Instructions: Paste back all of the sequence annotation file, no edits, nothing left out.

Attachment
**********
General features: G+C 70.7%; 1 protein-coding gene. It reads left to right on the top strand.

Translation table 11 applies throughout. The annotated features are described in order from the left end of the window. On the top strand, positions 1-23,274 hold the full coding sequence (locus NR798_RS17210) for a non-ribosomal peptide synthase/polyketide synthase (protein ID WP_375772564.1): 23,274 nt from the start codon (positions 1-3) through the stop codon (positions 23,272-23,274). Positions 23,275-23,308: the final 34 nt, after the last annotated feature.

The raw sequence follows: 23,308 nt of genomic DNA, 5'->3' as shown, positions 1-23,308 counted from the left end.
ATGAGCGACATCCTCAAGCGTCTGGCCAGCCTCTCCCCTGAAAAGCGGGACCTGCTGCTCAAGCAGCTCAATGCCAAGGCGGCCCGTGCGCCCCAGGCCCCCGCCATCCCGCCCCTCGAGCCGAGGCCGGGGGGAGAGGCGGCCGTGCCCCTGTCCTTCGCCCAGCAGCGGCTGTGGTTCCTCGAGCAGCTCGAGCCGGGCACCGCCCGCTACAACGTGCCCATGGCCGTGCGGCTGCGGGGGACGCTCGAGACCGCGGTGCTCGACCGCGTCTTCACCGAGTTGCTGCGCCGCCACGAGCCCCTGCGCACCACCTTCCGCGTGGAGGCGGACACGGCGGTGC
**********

General features: G+C 70.7%; 1 protein-coding gene. It reads left to right on the top strand.

Translation table 11 applies throughout. The annotated features are described in order from the left end of the window. On the top strand, positions 1-23,274 hold the full coding sequence (locus NR798_RS17210) for a non-ribosomal peptide synthase/polyketide synthase (protein ID WP_375772564.1): 23,274 nt from the start codon (positions 1-3) through the stop codon (positions 23,272-23,274). Positions 23,275-23,308: the final 34 nt, after the last annotated feature.

The raw sequence follows: 23,308 nt of genomic DNA, 5'->3' as shown, positions 1-23,308 counted from the left end.
ATGAGCGACATCCTCAAGCGTCTGGCCAGCCTCTCCCCTGAAAAGCGGGACCTGCTGCTCAAGCAGCTCAATGCCAAGGCGGCCCGTGCGCCCCAGGCCCCCGCCATCCCGCCCCTCGAGCCGAGGCCGGGGGGAGAGGCGGCCGTGCCCCTGTCCTTCGCCCAGCAGCGGCTGTGGTTCCTCGAGCAGCTCGAGCCGGGCACCGCCCGCTACAACGTGCCCATGGCCGTGCGGCTGCGGGGGACGCTCGAGACCGCGGTGCTCGACCGCGTCTTCACCGAGTTGCTGCGCCGCCACGAGCCCCTGCGCACCACCTTCCGCGTGGAGGCGGACACGGCGGTGC